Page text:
Sunday, January 10, 2010

Ozone hole drive rapid changes

One finding from recent years that received prominence in the SCAR report concerned the effects of the ozone hole on the Antarctic climate.

Unlike the coastal areas, particularly in West Antarctica, the interior of Antarctica has cooled slightly, according to polar researchers cited in the SCAR report. That’s because the ozone hole over the Southern Hemisphere has cooled the stratosphere, the layer of the atmosphere above the troposphere that people inhabit.

However, the ocean around the continent and regions to the north are warming. The temperature differential has caused atmospheric circulation to intensify around Antarctica, effectively shielding much of the continent from the intrusion of warmer air to the north.

But as the ozone hole heals, those westerly winds will ease, allowing warmer air to mix more easily into the Antarctic atmosphere. The SCAR report estimates a continent-wide temperature increase of 3 degrees Celsius by 2100.

“This is what has happened in the northern hemisphere. You have a relatively warm Arctic and a warm low- to mid-latitudes, and the westerlies have slowed down,” Mayewski said. “The big questions for the Antarctic are when it will happen and how fast will it happen.”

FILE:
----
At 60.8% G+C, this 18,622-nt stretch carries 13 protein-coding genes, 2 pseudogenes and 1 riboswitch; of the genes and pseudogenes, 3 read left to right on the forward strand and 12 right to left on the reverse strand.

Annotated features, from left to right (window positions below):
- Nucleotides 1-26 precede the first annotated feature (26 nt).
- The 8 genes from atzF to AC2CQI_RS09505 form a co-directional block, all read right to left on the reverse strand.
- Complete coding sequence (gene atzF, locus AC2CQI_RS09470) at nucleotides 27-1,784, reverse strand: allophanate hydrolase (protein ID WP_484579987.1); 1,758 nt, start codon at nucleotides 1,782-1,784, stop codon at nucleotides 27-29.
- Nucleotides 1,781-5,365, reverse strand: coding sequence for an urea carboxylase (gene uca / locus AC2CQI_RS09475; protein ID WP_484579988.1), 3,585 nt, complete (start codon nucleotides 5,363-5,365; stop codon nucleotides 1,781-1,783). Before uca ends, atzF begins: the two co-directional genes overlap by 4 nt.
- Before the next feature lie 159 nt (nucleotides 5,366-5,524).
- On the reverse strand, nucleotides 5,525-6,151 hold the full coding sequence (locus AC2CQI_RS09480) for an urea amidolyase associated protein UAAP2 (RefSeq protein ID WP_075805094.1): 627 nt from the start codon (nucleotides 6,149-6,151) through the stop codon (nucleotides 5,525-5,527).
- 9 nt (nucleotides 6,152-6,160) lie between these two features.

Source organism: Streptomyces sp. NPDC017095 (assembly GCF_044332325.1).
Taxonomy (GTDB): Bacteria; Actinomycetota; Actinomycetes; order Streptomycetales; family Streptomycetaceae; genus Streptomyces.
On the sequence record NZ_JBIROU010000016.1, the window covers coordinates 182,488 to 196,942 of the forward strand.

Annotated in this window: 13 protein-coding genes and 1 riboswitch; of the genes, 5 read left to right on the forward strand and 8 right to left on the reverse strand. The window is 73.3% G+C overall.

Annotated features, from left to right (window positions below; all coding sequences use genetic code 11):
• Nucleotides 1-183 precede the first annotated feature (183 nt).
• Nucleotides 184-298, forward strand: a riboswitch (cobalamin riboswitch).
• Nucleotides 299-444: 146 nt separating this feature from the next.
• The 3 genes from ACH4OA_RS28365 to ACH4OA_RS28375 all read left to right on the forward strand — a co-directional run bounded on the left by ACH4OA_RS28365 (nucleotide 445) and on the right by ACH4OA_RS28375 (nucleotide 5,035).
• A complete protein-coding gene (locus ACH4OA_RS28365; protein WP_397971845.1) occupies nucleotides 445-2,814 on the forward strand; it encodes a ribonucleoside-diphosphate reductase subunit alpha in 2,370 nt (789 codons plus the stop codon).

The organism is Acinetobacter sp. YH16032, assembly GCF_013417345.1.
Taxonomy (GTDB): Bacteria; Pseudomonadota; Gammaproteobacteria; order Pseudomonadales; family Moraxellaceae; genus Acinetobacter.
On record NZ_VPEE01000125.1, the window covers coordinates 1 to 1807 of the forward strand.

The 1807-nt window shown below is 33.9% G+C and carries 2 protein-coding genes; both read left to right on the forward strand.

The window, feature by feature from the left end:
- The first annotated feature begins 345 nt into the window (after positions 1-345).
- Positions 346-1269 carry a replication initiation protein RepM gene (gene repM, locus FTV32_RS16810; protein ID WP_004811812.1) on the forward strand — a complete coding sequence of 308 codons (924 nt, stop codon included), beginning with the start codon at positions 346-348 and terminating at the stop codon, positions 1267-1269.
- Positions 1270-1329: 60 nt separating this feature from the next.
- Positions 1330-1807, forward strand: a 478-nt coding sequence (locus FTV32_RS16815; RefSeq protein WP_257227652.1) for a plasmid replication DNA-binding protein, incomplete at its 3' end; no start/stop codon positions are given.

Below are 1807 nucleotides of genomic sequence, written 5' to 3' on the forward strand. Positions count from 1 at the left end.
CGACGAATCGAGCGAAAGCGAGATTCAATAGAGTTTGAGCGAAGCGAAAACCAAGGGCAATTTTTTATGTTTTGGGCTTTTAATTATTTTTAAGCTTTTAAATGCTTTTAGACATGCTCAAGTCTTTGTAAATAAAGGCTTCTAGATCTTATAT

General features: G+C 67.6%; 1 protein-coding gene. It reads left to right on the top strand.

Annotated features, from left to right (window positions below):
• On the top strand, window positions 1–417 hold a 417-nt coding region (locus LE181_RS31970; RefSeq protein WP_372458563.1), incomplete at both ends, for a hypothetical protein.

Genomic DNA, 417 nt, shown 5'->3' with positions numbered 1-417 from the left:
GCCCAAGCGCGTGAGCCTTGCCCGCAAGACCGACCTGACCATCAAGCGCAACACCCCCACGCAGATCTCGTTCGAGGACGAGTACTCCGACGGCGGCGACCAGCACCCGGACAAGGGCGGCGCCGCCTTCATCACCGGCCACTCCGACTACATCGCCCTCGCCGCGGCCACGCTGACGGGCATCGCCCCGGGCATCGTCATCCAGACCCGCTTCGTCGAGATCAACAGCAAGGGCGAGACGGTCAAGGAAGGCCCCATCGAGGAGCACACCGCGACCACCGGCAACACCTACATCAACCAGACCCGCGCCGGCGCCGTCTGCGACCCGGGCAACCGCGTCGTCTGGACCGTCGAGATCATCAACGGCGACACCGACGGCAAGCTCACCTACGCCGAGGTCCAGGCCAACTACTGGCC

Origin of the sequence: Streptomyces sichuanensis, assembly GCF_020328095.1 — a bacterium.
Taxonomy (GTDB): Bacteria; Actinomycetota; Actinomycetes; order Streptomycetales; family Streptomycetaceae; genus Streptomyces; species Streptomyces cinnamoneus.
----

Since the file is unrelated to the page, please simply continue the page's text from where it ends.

Mayewski said based on climate records, particularly from ice cores, that sudden shifts in position and strength of the westerlies have created many of the abrupt climate changes of the past.
Mayewski said: “The implicit but not explicit statement in my mind in this report is the fact that we could very well be headed for not a linear change in the westerlies, but an abrupt change in the westerlies,” he said. “If we experience a very abrupt weakening of the westerlies — we can show that it happened in the past — we could very well have accelerated levels of warming in Antarctica.”

A recent paper in the journal Geophysical Research Letters by Marco Tedesco at City College of New York and Andrew Monaghan at the National Center for Atmospheric Research in Boulder, Colo., suggested that a 30-year record low in Antarctic snowmelt during the 2008-09 austral summer was likely due to intensified westerlies and El NiƱo-Southern Oscillation (ENSO). ENSO is a periodic change in oceanic and atmospheric conditions in the tropical Pacific Ocean that has far-reaching effects on weather around the world.


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